Catriona of Kinlossie Quotes in Lady Macbeth
“Men,” Catriona said, “understand life and death differently than women. Ours is to give birth, life, and comfort. We cannot bring ourselves to take life, knowing its struggle and value.”
Somehow this saintly show of opinion irritated me. “If I had to kill to save a life, mine or my son’s,” I said, “I would do it.”
“Rue is trained at arms,” Bethoc said proudly.
“Lady Gruadh has a stiffer backbone than I do,” Catriona said. “It is my work to bring life into this world. My heart is far too tender to destroy it.”
“That is not my intent,” I defended. “The lady of a powerful region must have a martial spirit as well as a virtuous one. I would not hesitate to put on armor and take up a sword, if such was needed for the good of all.”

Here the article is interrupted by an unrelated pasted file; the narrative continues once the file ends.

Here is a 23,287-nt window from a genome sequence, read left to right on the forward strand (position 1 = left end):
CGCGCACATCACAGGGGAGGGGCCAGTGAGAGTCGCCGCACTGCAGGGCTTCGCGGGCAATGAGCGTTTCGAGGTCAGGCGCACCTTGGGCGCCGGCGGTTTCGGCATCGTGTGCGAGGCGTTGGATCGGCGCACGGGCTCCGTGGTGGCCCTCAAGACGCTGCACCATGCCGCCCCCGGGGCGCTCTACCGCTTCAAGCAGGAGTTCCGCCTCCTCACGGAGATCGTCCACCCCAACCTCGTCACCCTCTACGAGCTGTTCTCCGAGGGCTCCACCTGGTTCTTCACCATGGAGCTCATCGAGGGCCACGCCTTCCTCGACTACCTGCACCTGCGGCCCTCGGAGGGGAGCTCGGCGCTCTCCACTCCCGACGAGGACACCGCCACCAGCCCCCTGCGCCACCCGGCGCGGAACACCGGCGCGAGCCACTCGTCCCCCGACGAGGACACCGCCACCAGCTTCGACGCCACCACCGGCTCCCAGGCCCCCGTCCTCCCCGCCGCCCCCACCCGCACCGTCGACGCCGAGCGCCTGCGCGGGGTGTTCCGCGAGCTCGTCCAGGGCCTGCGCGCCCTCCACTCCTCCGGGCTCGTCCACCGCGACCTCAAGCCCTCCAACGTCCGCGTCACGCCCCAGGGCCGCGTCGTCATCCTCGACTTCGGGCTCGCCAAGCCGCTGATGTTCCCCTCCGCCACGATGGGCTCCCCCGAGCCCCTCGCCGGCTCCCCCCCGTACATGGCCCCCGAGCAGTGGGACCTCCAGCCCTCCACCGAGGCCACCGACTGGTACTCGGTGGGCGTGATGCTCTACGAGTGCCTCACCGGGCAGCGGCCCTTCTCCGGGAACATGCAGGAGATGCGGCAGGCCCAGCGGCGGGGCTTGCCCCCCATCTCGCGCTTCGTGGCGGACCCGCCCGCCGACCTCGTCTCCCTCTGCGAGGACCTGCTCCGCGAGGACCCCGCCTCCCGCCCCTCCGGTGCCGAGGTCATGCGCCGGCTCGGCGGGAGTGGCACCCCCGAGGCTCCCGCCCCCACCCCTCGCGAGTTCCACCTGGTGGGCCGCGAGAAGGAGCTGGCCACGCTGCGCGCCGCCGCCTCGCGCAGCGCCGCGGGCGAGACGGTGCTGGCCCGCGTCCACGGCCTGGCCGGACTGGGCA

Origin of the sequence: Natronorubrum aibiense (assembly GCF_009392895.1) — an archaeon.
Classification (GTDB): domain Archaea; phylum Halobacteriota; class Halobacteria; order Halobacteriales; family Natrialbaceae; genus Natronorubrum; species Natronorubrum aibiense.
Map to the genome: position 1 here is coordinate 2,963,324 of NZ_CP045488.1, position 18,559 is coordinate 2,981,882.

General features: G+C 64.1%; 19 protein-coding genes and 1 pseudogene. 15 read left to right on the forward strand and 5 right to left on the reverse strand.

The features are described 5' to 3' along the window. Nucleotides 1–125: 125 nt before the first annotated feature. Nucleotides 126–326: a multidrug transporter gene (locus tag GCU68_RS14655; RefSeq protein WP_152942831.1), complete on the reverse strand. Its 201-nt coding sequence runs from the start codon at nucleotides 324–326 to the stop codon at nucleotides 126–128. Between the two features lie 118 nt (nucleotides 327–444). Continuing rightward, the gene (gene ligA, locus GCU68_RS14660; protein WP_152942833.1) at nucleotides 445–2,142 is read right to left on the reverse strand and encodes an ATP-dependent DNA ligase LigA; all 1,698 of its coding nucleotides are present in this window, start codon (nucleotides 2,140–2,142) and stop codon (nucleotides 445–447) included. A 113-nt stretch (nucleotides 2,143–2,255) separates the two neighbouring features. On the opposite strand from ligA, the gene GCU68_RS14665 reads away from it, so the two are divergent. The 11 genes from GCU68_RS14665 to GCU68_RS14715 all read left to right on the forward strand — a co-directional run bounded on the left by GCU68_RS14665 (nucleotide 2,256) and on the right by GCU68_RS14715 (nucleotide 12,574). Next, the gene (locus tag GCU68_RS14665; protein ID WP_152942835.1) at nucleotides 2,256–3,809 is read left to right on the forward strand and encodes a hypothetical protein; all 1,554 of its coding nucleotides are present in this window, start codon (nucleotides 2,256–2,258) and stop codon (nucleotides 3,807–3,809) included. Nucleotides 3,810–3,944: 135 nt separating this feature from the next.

Yet I had to master my temper, as he had done, and stay. Obligation to my kin group demanded that I remain with Moray’s new mormaer, who had no equal among other warlords. Fate had set me in this situation, after all.
I frowned, for he left something unsaid. “What purpose do you see in this union?”
One hand on the door, he turned back. “Together we can tap the power of your legacy and mine,” he said quietly, “and take Scotland under our rule.”
There. He said outright what I, and others, suspected. I straightened my shoulders. This, then, was what Bodhe wanted, and what generations of my kin deserved in their honor. “A thing like that turns on loyalty,” I said, “or falters for lack of it.”
He nodded. “It does.”
“Well enough,” I said, watching him. An agreement of sorts.